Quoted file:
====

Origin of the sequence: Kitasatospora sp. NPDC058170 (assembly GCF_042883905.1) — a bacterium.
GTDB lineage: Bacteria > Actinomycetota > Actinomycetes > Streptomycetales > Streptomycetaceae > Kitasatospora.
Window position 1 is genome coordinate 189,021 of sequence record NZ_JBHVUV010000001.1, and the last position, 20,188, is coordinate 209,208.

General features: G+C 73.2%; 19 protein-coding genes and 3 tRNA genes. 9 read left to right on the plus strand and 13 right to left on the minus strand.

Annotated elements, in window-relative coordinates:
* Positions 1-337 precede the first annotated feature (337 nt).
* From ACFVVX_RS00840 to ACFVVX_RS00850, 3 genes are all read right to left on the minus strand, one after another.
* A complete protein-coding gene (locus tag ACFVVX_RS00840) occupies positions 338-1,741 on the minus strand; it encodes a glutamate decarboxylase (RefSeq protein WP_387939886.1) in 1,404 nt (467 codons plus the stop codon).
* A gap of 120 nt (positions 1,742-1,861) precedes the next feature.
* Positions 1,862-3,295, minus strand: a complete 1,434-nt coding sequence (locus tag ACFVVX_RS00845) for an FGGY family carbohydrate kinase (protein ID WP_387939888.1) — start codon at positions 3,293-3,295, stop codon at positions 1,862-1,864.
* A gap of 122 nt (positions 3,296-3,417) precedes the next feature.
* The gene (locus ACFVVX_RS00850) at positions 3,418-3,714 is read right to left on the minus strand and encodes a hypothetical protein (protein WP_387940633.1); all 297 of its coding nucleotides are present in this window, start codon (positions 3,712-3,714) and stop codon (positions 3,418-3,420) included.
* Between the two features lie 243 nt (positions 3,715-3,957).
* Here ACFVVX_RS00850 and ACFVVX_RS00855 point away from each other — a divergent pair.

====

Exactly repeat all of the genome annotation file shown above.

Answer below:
Origin of the sequence: Kitasatospora sp. NPDC058170 (assembly GCF_042883905.1) — a bacterium.
GTDB lineage: Bacteria > Actinomycetota > Actinomycetes > Streptomycetales > Streptomycetaceae > Kitasatospora.
Window position 1 is genome coordinate 189,021 of sequence record NZ_JBHVUV010000001.1, and the last position, 20,188, is coordinate 209,208.

General features: G+C 73.2%; 19 protein-coding genes and 3 tRNA genes. 9 read left to right on the plus strand and 13 right to left on the minus strand.

Annotated elements, in window-relative coordinates:
* Positions 1-337 precede the first annotated feature (337 nt).
* From ACFVVX_RS00840 to ACFVVX_RS00850, 3 genes are all read right to left on the minus strand, one after another.
* A complete protein-coding gene (locus tag ACFVVX_RS00840) occupies positions 338-1,741 on the minus strand; it encodes a glutamate decarboxylase (RefSeq protein WP_387939886.1) in 1,404 nt (467 codons plus the stop codon).
* A gap of 120 nt (positions 1,742-1,861) precedes the next feature.
* Positions 1,862-3,295, minus strand: a complete 1,434-nt coding sequence (locus tag ACFVVX_RS00845) for an FGGY family carbohydrate kinase (protein ID WP_387939888.1) — start codon at positions 3,293-3,295, stop codon at positions 1,862-1,864.
* A gap of 122 nt (positions 3,296-3,417) precedes the next feature.
* The gene (locus ACFVVX_RS00850) at positions 3,418-3,714 is read right to left on the minus strand and encodes a hypothetical protein (protein WP_387940633.1); all 297 of its coding nucleotides are present in this window, start codon (positions 3,712-3,714) and stop codon (positions 3,418-3,420) included.
* Between the two features lie 243 nt (positions 3,715-3,957).
* Here ACFVVX_RS00850 and ACFVVX_RS00855 point away from each other — a divergent pair.